The large subcontinent of India has a unique coffee story far different from any other origin.
India is the world’s sixth largest coffee producer, behind Brazil, Vietnam, Indonesia, Colombia, and Honduras. The country exports around 70 percent of production – with exports of greens roughly split between 30 percent Arabica and 70 percent Robusta.
As in Brazil, there is a growing domestic market for coffee in India, as café chains spring up in urban areas to cater to the burgeoning middle class. Coffee consumption more than doubled between 2000 and 2011 and continues to steadily increase by some 5-6 percent annually.View Coffees
Place In World For Coffee Exporter6th
Sacks (60kg) exported annuallyApprox: 6,028,000
Percentage of world coffee market4.5%
Other major agricultural exportsRice, wheat, soybeans & other pulses/grains
Estimated number of families relying on coffee for livelihood?600,000
Typical varieties produced30% Arabica: Catimor, Kent, S795, Caturra, Cauvery & S9, among others
Key coffee regionsKarnataka, Kerala & Tamil Nadu (among others)
Typical harvest timesNovember - March
Typically availableFrom May
The Beginning of Coffee
Coffee was introduced to India during the late seventeenth century. The story goes that an Indian pilgrim to Mecca – known as Baba Budan – smuggled seven beans back to India from Yemen in 1670 (it was illegal to take coffee seeds out of Arabia at the time) and planted them in the Chandragiri hills of Karnataka. The Dutch (who occupied much of India throughout the 17th century) helped spread the cultivation of coffee across the country, but it was with the arrival of the British Raj in the mid-nineteenth century that commercial coffee farming fully flourished. Initially Arabica was widespread, but huge infestations of coffee leaf rust led many farms to switch to Robusta or Arabica/Liberica hybrids.
The India Coffee Board was established in 1907 to help improve quality and presence of Indian coffee through various research and education endeavors. The board, throughout the modern history of the country, has stringently regulated the coffee sector, particularly in the period between 1942 and 1995. Upon liberalisation in 1995, growers were given free rein to sell their produce wherever they choose.
Location of Coffee
Indian coffee production is between 70 and 99 percent grown on small farms sized less than 10 hectares. The vast majority is still produced in the traditional growing regions in the southern states of Karnataka, Kerala and Tamil Nadu, which counted for around roughly 90% of the country’s production. The rest is grown in the more recently developed areas of Andra Pradesh and Orissa in the Eastern Ghats, and the North Eastern ‘Seven Sister’ states of Assam, Manipur, Meghalaya, Mizoram, Tripura, Nagaland and Arunachal Pradesh.
India’s coffee is usually grown under a two-tier mixed shade canopy of evergreen leguminous trees, often intercropped with spices and fruit crops including pepper, cardamom, vanilla, orange and banana trees. Most Arabica farms lie at between 700 and 1,200 metres above sea level. The coffees may be processed using either the natural or washed methods, known locally as ‘Cherry’ and ‘Parchment’, respectively. Coffee is usually dried using patios, tables or, on some of the larger estates, mechanical dryers.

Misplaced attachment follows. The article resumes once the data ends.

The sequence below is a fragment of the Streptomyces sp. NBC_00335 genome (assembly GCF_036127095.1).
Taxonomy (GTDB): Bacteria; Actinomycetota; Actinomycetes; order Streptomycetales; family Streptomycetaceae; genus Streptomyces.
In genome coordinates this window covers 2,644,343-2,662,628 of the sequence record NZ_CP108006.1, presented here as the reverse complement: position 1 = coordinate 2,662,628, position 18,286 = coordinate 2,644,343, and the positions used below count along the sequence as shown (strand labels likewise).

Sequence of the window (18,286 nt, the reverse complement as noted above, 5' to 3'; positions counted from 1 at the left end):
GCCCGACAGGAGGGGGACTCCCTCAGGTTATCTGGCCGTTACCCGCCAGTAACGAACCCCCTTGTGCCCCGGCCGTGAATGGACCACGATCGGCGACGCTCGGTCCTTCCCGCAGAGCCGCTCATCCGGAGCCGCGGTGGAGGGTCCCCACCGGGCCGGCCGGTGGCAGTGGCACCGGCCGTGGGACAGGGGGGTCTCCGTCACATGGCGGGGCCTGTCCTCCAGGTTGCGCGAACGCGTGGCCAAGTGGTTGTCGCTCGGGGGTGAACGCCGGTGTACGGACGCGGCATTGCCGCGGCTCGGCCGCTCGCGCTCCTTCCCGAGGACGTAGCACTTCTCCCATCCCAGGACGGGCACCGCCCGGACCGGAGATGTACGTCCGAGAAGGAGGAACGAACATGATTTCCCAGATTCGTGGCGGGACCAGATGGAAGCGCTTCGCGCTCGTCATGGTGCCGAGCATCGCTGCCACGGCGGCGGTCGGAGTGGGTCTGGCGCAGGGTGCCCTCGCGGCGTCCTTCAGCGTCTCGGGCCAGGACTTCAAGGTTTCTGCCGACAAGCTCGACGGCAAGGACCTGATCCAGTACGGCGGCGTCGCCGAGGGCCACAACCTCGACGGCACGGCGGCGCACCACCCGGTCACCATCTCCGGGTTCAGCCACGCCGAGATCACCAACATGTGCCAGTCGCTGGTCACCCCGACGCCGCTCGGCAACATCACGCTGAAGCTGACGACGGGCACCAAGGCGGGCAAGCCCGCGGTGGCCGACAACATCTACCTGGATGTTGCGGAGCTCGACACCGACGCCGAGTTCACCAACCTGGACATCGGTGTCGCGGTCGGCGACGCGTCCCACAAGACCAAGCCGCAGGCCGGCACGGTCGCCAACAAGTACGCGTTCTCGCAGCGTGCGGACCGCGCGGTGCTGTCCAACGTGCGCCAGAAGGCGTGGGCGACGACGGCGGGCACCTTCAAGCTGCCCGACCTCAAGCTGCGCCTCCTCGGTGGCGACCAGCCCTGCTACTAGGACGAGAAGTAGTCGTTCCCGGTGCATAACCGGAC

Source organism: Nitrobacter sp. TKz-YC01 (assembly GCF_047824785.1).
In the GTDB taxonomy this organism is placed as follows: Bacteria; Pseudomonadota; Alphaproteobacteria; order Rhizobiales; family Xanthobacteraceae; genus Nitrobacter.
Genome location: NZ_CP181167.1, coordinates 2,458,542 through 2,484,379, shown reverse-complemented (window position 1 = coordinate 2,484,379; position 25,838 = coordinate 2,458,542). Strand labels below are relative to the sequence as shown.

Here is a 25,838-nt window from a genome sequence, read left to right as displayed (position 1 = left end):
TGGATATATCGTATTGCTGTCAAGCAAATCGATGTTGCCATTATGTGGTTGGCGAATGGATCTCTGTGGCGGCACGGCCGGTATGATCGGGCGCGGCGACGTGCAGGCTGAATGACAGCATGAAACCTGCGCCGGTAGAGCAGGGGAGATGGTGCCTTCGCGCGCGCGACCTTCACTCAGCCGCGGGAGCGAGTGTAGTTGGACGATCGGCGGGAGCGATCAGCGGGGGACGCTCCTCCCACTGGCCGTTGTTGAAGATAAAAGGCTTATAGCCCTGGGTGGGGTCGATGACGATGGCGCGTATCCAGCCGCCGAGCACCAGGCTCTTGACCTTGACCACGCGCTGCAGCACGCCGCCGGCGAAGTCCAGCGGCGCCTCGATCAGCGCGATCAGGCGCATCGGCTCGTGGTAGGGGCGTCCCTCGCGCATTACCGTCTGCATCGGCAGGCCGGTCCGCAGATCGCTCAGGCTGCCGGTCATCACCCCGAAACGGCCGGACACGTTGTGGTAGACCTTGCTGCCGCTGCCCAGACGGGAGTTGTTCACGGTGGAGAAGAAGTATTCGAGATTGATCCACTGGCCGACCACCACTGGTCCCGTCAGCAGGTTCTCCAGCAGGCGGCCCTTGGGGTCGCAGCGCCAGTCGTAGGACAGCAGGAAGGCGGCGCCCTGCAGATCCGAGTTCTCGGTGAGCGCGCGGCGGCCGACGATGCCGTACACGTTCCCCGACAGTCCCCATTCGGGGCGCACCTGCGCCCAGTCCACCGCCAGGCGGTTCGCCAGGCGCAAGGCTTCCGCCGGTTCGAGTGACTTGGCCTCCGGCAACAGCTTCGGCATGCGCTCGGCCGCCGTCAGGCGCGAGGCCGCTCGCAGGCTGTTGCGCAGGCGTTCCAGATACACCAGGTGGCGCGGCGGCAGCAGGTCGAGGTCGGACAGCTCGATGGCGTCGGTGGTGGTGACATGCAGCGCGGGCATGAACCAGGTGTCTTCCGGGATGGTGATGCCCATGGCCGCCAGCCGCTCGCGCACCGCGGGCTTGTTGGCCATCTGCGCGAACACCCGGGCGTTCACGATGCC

Varietals and Processes
The main coffee varietals cultivated are:
Cauvery – an Indian sub variety of Catimor (a Bourbon descendant).
Kent – a mutation of Typica, planted widely by Indian growers from the 1920s.
S795 – a hybrid bred by Indian botanists from Kent and S228 (a hybrid of C. Arabica and C. Liberica) varietals in the 1940s and now widespread. This varietal is also popular in Indonesia, where it is known as ‘Jember’.
SL 9 – a derivative of a cross between the Ethiopian Arabica varietal ‘Tafarikela’, and ‘Hybrido-de-Timor’ (a natural hybrid of C. arabica and C. canephora).
India is also where the ‘Monsoon Malabar’ method was created – a process unique to India, with a lengthy history and a distinctive, potent cup. It dates back to coffee farming under British colonial rule, when during the several months that it took to ship green coffee from India to Europe, the humidity and sea winds caused the beans to swell and age. As transport improved and the beans suffered less from the elements en route, European coffee-drinkers noticed that the coffee was losing the character and distinctive, bold flavour they were used to.
So, a new process was devised to replicate the conditions that produced this singular coffee.
To create a ‘monsooned’ crop, natural sun-dried green coffee is stored in open-sided warehouses on the coast, which allow moist tropical air from the monsoon winds to blow through the storage area. Over a 2-to-3-month period, the beans absorb moisture, lose a degree of their natural acidity and swell to around double their original size, becoming brittle and pale. The process starts when the monsoon season begins in June/July and is usually completed by the end of October. The result is an earthy, pungent, low-acidity cup, which is often used to add body and weight to fine espresso blends.